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I am trying to prove the following claim. I did not find the claim in a book, but I believe it to be true.

Claim: Consider a finite set $P\neq \emptyset$ and subsets $S_1, S_2, S_3 \subset P$, each of size $s$. Suppose $s > \frac{2}{3} |P|$. Prove that $S_1 \cap S_2 \cap S_3 \neq \emptyset$.

Here is my proof.

Proof: Consider the elements of $S_1$ and $S_2$. There must be at minimum $\left\lfloor \frac{2|P|}{3} \right\rfloor + 1$ elements in each set. Therefore $$\begin{align*} |P - S_1| &= |P| - s \\ &\le |P| - \left\lfloor \frac{2|P|}{3} \right\rfloor - 1 \\ &= \left\lceil \frac{|P|}{3} \right\rceil - 1 \end{align*}$$ Thus $S_1$ and $S_2$ can have at most $\left\lceil \frac{|P|}{3} \right\rceil - 1$ distinct elements. The other elements must belong to their intersection. $$\begin{align*} |S_1 \cap S_2| &\ge \left\lfloor \frac{2|P|}{3} \right\rfloor + 1 - \left(\left\lceil \frac{|P|}{3} \right\rceil - 1\right)\\ &\ge \left\lfloor \frac{2|P|}{3} \right\rfloor - \left\lfloor \frac{|P|}{3} \right\rfloor + 1\\ &= \left\lfloor \frac{|P| + 1}{3} \right\rfloor + 1 \end{align*}$$

Thus, $$\begin{align*} |S_1 \cap S_2 \cap S_3| &= |S_1 \cap S_2| + |S_3| - |(S_1 \cap S_2) \cup S_3| \\ &\ge \left\lfloor \frac{|P| + 1}{3} \right\rfloor + 1 + \left\lfloor \frac{2|P|}{3} \right\rfloor + 1 - |P|\\ &>0 \end{align*}$$

I am looking for verification, criticism, and for alternative proofs.

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Here is how I would prove it.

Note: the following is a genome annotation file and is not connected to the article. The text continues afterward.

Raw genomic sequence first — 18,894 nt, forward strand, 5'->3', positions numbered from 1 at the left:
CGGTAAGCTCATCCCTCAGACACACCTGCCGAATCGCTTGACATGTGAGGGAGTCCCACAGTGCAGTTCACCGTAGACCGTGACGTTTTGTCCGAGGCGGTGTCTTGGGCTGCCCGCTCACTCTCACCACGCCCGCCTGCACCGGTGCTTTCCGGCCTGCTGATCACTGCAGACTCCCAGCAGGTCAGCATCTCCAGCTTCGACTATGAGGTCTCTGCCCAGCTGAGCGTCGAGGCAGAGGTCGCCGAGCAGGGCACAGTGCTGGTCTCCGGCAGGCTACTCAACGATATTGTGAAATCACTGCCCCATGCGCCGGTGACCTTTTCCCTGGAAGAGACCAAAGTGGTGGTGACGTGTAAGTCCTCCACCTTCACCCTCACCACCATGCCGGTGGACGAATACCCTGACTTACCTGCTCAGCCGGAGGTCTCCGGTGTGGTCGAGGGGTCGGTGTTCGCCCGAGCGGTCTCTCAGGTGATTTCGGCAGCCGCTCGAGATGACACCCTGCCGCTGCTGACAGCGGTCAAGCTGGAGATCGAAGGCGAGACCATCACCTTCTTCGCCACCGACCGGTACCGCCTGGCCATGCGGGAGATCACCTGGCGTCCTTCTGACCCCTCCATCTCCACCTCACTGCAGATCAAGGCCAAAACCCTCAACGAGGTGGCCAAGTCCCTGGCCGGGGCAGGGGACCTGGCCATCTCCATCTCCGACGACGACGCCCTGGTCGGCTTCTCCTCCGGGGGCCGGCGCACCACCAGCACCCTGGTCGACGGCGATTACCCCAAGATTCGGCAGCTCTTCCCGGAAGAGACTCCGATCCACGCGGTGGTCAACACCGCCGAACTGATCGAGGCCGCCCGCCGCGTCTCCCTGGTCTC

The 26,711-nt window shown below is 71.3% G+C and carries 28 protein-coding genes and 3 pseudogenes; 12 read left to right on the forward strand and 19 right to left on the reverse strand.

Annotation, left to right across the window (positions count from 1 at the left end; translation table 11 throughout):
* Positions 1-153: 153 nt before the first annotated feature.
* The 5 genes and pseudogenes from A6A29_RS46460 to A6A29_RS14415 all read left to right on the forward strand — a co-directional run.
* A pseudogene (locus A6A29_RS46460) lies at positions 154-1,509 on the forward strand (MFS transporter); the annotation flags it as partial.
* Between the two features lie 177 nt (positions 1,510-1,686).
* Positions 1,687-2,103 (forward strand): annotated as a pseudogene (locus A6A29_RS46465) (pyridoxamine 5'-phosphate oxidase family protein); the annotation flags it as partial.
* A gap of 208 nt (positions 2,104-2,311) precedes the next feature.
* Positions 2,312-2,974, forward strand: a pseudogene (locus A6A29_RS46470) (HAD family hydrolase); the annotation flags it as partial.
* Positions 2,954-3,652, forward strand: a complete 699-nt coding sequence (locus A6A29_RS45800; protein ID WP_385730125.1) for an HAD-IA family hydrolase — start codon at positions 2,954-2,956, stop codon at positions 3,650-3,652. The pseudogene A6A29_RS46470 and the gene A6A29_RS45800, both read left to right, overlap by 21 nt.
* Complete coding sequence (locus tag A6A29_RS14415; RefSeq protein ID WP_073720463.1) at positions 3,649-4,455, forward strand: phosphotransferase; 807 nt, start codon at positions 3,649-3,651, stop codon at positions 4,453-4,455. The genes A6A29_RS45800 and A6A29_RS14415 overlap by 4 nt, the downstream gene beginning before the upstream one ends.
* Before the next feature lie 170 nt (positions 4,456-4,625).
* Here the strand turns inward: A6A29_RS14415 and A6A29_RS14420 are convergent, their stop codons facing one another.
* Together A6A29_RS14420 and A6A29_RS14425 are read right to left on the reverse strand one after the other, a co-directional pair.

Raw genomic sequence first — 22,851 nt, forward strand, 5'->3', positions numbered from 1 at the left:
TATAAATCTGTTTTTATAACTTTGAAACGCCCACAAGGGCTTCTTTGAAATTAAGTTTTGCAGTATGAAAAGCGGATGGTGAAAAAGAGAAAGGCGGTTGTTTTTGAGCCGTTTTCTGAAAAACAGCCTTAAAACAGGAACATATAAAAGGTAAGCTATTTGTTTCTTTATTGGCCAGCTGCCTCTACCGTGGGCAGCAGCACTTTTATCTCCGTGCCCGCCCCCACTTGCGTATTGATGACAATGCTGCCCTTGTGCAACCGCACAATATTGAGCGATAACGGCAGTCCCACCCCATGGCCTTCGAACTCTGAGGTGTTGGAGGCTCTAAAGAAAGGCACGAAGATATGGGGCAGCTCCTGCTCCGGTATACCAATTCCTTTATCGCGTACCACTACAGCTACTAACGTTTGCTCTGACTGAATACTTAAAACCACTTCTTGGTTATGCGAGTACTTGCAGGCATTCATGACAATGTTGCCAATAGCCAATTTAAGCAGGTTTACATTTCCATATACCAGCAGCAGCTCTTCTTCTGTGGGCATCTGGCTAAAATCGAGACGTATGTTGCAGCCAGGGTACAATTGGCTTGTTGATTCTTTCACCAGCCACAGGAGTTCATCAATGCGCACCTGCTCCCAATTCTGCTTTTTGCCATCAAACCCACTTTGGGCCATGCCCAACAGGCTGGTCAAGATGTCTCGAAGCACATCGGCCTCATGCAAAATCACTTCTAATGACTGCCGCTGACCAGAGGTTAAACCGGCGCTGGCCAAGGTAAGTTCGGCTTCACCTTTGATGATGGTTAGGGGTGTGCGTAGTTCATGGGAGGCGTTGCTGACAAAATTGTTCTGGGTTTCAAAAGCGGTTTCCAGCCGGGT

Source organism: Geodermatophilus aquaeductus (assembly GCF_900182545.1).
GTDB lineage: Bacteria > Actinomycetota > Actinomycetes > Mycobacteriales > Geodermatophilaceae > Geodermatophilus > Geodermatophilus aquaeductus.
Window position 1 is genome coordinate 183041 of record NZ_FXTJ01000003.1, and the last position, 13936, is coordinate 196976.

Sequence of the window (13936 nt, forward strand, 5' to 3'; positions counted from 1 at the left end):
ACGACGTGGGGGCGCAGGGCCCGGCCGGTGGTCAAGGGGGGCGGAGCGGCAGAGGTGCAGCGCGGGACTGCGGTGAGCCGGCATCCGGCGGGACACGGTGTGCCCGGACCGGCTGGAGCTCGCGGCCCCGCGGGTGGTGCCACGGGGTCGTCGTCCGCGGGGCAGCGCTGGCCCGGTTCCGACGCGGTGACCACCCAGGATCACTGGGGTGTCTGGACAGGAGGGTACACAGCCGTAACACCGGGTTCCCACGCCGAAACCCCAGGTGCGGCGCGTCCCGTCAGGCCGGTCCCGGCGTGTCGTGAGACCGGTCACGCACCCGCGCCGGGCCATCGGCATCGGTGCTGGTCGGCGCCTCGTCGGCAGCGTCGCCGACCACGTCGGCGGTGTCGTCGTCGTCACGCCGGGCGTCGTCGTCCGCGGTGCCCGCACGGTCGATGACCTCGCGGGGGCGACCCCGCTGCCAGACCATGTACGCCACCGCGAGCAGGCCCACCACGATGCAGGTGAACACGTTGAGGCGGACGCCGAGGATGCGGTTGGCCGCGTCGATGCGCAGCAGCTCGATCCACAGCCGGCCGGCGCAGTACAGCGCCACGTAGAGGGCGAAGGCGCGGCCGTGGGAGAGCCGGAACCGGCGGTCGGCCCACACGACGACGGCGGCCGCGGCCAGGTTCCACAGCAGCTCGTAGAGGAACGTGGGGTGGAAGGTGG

Count the total membership count, that is, the total number of times it happens that $p\in S_i$, for any point $p\in P$ and any of the sets $S_i$. Since each set $S_i$ is more than 2/3 of the points in $P$, this total membership count is strictly more than $3\cdot \frac 23|P|$. Thus, the total membership count is strictly more than $2|P|$.

But if no point $p$ is in all three sets, then every point is in at most two $S_i$, and so the total membership count would be at most $2|P|$, a contradiction.

This way of arguing shows the stronger result: you only need one of the sets to have strictly more than 2/3 of the points, if the other two sets have at least 2/3 of the points.

The argument generalizes to $k$ sets, provided that each of them has fraction $\frac{k-1}k$ of the total, with at least one having strictly more than this. In the case of two sets, this is the simple assertion that if $A$ has at least half the points and $B$ has more than half, then $A\cap B$ is not empty.

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